Tofu and Trangias is a spin-off, also edited by Danni. It’s a vegan camping and bike touring cookzine divided in two sections - the first about pre-preparing foods to take with you, the second focussing on preparing and cooking when you’re out and about. It has recipes for cookies, spice mixes, curries, vegan sausage rolls, salads and more. As it’s an Australian zine, it’s biased towards Australian considerations (climate, ingredients, availability of water), but it’s definitely translatable to other places. I have a recipe in Tofu and Trangias, so obviously it’s a top quality publication. I thought I’d share my recipe here, to give you a taste (haha, get it?) of the kind of thing you might find in the zine. You can get your own copy of both zines from the Wrenchworthy store.
Recipe: Energy Balls
Energy Balls (or Energy Truffles, if you are feeling fancy) are super easy to make and very forgiving if you want to experiment with ingredients and flavourings. They also keep pretty well without refrigeration, although the chocolate can melt if you’re out in hot weather . . . and there is the temptation to shove them all in your mouth at once.
- Nuts (2 cups / 250g). Pecans and cashews are my faves, though if I’m feeling flush I might add some macadamias. Almonds, walnuts, brazil nuts and peanuts are all fine - and I’ve made these with crunchy peanut butter once or twice. If you like seeds, add a few tablespoons of seeds.
- Dried fruit (2.5 cups / 425g). I recommend including apricots and/or prunes because their stickiness helps hold the mixture together. I also like apple for its chewiness and dates or figs if I want a sweeter treat.
- Chocolate (100g). I know! You were getting worried! But never fear, delicious vegan chocolate is the third key ingredient. Add a tablespoon of cocoa powder if you want a super-rich truffle.
- Flavours - to taste. Feel free to experiment. Vanilla extract is a classic, but you could try orange zest and cardamom, or chilli and cinnamon, or coffee. Add sweetener if you want and/or a pinch or two of salt.
- Coating - small bowlful. I’ve found the best options are dessicated coconut or sesame seeds - either of which can also be added to the mix. The coating helps stop the truffles sticking together and makes the whole eating procedure a little less messy. If you’re not going anywhere hot, you could also go the chocolate coating route.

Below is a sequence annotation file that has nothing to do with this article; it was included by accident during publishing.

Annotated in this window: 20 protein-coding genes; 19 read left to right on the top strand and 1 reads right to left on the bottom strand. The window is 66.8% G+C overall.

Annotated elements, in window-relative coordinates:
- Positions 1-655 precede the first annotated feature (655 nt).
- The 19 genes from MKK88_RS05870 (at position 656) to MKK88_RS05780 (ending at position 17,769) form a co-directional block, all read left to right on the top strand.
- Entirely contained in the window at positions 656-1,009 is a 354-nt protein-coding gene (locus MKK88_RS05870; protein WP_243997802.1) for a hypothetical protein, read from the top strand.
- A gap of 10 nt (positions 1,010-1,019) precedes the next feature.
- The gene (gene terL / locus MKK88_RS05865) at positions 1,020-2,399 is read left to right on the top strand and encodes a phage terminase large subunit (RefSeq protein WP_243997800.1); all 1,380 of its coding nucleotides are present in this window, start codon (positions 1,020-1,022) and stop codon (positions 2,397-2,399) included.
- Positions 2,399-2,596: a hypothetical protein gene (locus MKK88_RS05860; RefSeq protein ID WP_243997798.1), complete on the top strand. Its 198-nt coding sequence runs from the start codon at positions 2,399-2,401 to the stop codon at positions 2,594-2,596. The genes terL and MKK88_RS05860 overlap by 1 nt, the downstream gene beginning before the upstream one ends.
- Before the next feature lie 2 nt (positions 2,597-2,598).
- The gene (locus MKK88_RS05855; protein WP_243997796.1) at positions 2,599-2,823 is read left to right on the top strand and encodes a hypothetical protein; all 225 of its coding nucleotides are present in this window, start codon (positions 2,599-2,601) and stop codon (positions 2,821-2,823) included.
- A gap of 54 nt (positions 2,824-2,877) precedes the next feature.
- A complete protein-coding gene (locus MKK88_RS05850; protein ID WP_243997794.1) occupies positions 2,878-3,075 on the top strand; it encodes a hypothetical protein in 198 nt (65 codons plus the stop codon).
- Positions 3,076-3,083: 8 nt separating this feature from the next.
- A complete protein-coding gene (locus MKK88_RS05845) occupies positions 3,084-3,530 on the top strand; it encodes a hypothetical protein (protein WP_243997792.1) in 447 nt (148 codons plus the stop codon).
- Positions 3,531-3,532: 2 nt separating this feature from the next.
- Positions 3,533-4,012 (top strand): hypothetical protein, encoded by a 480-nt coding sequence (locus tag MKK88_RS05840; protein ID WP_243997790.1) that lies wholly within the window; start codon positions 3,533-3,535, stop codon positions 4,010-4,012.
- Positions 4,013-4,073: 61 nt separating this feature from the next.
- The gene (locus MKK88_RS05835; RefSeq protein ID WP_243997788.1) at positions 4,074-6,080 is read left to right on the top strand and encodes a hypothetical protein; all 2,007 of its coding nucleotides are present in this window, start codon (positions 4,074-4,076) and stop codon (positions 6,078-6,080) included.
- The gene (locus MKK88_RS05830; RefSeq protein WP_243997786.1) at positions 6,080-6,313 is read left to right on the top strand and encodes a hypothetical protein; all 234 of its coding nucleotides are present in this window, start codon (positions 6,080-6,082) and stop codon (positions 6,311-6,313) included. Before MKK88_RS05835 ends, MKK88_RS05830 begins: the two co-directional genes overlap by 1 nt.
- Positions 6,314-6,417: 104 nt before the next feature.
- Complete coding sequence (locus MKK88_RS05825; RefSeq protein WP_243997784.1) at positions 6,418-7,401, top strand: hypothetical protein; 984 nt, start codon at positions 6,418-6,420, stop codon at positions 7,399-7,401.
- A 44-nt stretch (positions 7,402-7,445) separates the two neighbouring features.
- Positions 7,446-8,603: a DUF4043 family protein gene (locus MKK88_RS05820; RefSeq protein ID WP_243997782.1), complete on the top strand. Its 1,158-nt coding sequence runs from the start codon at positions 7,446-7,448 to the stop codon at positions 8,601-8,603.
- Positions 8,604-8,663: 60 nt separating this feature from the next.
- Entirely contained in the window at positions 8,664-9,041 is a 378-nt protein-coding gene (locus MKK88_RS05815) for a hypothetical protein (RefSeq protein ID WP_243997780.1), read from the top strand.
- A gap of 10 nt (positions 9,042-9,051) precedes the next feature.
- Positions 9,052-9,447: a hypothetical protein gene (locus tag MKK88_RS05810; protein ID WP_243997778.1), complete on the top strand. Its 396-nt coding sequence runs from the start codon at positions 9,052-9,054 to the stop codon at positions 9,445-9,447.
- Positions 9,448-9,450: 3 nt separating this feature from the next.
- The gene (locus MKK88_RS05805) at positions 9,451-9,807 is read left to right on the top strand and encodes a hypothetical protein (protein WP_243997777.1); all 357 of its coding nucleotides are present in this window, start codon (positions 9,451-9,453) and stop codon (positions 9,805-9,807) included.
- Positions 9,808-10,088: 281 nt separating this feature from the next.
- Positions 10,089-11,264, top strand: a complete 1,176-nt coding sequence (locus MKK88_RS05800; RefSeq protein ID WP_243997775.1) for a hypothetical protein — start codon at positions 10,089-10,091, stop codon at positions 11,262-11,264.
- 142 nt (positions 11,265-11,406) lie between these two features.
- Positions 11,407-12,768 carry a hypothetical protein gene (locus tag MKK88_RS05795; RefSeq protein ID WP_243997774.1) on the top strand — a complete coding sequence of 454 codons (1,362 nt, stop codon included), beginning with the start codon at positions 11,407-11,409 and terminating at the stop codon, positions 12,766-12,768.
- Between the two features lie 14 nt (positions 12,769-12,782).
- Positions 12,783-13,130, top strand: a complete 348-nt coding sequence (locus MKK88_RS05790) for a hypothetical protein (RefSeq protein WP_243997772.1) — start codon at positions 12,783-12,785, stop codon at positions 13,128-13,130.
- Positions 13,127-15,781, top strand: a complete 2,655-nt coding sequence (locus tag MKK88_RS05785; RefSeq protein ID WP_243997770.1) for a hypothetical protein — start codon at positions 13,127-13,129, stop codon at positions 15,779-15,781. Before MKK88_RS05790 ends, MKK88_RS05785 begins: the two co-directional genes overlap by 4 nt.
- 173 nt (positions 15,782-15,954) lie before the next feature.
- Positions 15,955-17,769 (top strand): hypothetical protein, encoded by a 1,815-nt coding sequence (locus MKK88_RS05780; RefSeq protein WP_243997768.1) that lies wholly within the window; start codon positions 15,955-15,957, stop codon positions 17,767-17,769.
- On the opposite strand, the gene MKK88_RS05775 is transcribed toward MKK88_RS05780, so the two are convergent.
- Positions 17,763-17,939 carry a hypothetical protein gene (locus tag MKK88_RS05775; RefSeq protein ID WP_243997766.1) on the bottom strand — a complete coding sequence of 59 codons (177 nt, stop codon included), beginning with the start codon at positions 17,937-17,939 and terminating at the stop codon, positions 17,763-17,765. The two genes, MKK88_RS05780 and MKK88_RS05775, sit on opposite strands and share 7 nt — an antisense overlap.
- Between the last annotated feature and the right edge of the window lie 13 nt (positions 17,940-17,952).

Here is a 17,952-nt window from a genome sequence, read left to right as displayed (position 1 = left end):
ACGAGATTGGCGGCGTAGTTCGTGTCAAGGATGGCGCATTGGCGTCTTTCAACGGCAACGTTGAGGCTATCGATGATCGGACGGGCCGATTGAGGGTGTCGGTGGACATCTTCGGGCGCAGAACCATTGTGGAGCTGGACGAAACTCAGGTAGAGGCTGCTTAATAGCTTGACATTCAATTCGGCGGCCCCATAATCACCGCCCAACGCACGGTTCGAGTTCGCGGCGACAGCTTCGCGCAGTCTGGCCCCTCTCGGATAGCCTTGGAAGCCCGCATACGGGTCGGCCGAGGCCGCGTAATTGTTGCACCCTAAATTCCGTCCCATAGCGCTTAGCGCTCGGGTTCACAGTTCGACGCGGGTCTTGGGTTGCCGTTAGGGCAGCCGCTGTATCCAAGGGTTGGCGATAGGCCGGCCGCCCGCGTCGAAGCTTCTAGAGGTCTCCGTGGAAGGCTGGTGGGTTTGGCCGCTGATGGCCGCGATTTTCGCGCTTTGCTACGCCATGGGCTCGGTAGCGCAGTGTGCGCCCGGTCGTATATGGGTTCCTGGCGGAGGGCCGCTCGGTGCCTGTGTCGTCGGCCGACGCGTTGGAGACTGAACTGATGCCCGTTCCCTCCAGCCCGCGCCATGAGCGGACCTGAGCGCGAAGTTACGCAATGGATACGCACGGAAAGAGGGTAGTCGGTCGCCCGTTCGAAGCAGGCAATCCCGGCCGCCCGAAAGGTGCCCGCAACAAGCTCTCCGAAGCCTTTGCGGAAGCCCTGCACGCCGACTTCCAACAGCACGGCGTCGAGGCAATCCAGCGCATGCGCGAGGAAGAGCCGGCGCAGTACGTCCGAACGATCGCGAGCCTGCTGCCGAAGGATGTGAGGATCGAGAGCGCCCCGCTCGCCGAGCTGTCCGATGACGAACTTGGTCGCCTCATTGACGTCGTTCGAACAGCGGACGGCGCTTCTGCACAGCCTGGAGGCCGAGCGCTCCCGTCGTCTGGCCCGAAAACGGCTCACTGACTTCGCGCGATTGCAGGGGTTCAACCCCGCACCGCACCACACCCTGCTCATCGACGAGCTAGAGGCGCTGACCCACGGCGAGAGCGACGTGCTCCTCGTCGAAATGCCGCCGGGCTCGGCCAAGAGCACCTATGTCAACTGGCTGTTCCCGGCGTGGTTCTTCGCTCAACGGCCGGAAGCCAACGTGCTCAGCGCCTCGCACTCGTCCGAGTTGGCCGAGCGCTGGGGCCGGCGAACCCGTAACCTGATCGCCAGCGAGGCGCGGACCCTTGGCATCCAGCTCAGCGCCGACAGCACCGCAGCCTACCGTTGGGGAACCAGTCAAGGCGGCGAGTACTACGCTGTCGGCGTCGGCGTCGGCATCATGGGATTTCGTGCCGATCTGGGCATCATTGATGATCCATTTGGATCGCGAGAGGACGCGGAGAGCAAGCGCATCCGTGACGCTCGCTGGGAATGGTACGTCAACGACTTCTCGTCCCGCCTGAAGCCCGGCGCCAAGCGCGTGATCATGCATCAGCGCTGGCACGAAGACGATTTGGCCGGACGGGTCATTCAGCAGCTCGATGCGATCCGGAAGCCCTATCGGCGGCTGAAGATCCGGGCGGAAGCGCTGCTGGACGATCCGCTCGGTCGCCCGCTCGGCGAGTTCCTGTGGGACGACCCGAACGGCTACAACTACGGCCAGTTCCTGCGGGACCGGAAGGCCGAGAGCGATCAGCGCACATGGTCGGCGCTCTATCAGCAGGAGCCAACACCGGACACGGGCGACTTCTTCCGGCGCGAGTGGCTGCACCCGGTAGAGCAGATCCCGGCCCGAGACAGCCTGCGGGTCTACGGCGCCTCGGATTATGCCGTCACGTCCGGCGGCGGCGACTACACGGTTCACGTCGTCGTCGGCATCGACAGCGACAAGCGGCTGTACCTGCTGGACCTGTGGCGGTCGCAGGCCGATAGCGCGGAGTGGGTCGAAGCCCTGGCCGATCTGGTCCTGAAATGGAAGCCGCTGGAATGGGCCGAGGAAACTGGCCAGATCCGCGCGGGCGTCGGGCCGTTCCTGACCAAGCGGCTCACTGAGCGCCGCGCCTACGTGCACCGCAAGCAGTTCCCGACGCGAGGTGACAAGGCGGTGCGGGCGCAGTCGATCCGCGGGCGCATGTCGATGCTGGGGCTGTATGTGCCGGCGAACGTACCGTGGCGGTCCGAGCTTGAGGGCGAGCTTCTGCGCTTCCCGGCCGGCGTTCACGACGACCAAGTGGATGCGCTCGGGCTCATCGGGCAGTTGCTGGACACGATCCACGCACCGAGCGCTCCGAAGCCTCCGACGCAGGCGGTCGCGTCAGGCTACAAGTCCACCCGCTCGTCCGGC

- Prepare your workspace. Get out a big bowl, mixing spoon and food processor. Fill a deep plate or small bowl with your coating ingredient.
- Quickly whiz the nuts in a food processor, enough to break them up without grinding them down to crumbs. Put them in the big bowl.
- Whiz the dried fruit in the food processor, too. Add it to the bowl.
- Break the chocolate into squares, then whizzity whiz it. Don’t break this down into dust: you don’t want enormous chunks sticking out of your truffles, but you do want some nice nibs of chocolate when you eat them. Add to the bowl.
- Add your flavours and mix thoroughly, squishing the mixture together to check the consistency. You definitely don’t want it to be gloopy (if it is, add more nuts, seeds, or a handful of dessicated coconut) but you also don’t want it so dry that it crumbles to pieces when rolled (add some more prunes).
- Roll the mixture into truffle-sized balls, big enough for a couple of bites. It will be quite sticky, and the dirtier your hands get, the more stuff sticks to them. Maybe there’s some way of avoiding this. I haven’t experimented.
- Roll the balls in your coating ingredient, pressing down to ensure the coating is properly stuck on. Store them in a tupperware container between layers of greaseproof paper.
- Eat. Sorry, I mean pack them away in your bag/panniers, go for a walk/ride, then eat.